Menu Close


Arrow and philosophy, part 3: homecoming and combat trauma

Arrow teaches us that some scars are more easily healed than others. Sedat Can Uygur/flickr, CC BY-NC


What I’m about to discuss does not apply to all veterans. That’s worth noting up front. There’s a danger in universalising what are specific, varied, and limited experiences. It’s also important to note that even if what I’m discussing does apply to a particular veteran, it’s not permanent or irresolvable. Many postwar experiences are natural, and will resolve in time (partly, if not in full). I discuss these now because civilians can aid that resolution by being able to empathise, understand, and listen.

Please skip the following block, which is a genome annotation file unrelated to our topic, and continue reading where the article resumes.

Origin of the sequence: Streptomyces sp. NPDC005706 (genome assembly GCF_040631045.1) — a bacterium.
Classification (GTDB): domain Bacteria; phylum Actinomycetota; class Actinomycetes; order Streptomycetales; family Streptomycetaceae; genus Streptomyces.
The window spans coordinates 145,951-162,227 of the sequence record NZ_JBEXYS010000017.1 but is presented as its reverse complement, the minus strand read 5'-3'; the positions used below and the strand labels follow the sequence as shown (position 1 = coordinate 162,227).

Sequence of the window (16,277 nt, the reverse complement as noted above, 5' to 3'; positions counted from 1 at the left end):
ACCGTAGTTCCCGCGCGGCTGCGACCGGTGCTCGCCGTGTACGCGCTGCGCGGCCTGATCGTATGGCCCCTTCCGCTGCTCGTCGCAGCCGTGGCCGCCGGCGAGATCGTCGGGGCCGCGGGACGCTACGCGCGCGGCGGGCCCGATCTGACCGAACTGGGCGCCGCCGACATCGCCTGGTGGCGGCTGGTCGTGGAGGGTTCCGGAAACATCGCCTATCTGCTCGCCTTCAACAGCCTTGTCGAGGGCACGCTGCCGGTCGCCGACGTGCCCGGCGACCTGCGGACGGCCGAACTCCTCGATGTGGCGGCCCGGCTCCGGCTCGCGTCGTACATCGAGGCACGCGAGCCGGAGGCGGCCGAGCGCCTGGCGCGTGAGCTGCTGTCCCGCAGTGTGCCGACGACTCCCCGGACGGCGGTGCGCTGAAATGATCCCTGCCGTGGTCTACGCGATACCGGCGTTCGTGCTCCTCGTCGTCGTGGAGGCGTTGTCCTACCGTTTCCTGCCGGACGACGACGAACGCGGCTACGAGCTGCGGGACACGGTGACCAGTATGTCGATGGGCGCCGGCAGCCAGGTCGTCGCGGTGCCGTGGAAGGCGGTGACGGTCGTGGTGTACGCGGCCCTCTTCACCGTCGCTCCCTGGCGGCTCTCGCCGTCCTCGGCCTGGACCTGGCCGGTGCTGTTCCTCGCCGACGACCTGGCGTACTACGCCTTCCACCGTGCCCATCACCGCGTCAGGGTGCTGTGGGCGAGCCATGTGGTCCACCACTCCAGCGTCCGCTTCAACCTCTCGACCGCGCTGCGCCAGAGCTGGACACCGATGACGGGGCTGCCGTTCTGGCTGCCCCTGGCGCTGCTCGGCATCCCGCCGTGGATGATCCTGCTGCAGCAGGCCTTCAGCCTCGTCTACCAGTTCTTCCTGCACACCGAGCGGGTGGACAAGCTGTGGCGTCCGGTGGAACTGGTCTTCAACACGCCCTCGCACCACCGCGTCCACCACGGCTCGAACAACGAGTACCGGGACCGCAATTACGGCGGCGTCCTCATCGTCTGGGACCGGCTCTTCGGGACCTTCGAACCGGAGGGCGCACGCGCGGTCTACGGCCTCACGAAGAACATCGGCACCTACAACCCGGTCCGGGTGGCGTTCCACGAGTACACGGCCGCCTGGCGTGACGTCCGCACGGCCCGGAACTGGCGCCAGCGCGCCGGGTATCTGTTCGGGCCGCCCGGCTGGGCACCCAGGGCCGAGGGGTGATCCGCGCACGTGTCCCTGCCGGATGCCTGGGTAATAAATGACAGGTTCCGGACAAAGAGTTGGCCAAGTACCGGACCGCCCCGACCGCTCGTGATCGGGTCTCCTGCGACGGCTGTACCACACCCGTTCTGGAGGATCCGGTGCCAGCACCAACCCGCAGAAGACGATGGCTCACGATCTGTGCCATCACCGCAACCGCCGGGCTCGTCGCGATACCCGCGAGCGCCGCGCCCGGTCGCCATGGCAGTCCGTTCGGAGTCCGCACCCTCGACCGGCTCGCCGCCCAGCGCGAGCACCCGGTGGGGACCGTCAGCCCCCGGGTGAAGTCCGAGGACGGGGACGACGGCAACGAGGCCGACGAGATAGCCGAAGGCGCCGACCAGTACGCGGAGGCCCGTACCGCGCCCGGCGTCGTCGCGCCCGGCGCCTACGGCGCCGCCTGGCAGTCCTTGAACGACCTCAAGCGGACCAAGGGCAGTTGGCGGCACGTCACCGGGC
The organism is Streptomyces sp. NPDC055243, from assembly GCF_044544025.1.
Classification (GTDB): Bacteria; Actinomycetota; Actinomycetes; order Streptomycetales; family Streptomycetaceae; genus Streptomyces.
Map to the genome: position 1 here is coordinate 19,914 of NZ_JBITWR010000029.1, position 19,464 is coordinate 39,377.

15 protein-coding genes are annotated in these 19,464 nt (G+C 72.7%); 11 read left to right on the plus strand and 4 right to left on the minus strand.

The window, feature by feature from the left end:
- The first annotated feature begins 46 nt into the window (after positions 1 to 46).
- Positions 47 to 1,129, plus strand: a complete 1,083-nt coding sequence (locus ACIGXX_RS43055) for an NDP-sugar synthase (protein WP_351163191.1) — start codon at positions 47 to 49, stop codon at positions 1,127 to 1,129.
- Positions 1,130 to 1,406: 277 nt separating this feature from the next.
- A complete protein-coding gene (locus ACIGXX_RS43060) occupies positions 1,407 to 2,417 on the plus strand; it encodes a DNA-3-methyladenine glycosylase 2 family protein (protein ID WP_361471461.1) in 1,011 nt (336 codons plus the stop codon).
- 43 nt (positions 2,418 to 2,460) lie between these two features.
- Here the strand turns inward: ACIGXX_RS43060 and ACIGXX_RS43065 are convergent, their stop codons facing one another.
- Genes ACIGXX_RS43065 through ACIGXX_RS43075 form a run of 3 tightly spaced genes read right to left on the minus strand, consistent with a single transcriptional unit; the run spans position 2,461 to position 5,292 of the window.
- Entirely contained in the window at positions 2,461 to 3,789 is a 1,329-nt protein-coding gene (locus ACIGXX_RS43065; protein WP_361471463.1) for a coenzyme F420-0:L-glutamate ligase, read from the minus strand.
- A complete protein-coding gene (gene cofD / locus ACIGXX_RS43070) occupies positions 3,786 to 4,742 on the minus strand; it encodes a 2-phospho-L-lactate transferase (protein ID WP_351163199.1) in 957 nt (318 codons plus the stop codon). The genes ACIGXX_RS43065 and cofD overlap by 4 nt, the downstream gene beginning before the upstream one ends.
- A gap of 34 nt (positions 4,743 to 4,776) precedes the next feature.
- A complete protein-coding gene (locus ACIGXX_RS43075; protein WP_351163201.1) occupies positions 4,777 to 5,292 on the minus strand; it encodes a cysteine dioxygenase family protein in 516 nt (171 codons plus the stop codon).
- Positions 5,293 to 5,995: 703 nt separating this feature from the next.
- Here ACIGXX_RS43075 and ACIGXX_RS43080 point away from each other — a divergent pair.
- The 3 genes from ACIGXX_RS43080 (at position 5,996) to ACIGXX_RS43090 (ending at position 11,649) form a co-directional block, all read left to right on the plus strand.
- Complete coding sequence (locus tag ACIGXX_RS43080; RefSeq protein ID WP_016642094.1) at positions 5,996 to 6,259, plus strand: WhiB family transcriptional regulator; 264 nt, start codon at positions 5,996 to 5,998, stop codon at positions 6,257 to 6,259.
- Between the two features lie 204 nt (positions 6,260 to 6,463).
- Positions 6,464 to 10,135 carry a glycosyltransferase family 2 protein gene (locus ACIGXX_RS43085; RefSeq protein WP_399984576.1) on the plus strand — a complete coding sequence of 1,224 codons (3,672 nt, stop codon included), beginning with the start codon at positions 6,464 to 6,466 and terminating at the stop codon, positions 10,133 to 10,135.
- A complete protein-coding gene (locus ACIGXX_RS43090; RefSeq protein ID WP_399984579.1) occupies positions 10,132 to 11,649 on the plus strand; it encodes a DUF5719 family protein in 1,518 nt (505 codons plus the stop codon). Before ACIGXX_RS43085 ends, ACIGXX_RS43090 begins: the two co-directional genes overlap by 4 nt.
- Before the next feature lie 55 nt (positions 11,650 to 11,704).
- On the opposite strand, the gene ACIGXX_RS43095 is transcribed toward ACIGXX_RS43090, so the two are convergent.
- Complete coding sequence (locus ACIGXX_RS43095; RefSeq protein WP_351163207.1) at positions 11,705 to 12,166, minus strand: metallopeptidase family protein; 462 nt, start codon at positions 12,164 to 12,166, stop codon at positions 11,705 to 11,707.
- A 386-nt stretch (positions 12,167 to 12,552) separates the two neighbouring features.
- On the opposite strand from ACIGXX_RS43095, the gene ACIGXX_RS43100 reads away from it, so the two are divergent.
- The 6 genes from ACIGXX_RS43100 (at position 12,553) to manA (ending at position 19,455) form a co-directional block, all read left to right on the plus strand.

War trauma as Arrow‘s central theme

My name is Oliver Queen. For five years I was stranded on an island with only one goal - survive. Now I will fulfill my father’s dying wish - to use the list of names he left me and bring down those who are poisoning my city. To do this, I must become someone else. I must become something else.

The opening monologue to Arrow varies season to season depending on the season’s plot. The one above is from the first season. Despite variations, each monologue shares similar elements.

  1. Oliver introduces himself by name;
  2. Oliver acknowledges his traumatic times abroad; and,
  3. Oliver suggests that his vigilante identity is not Oliver, but someone - something - else.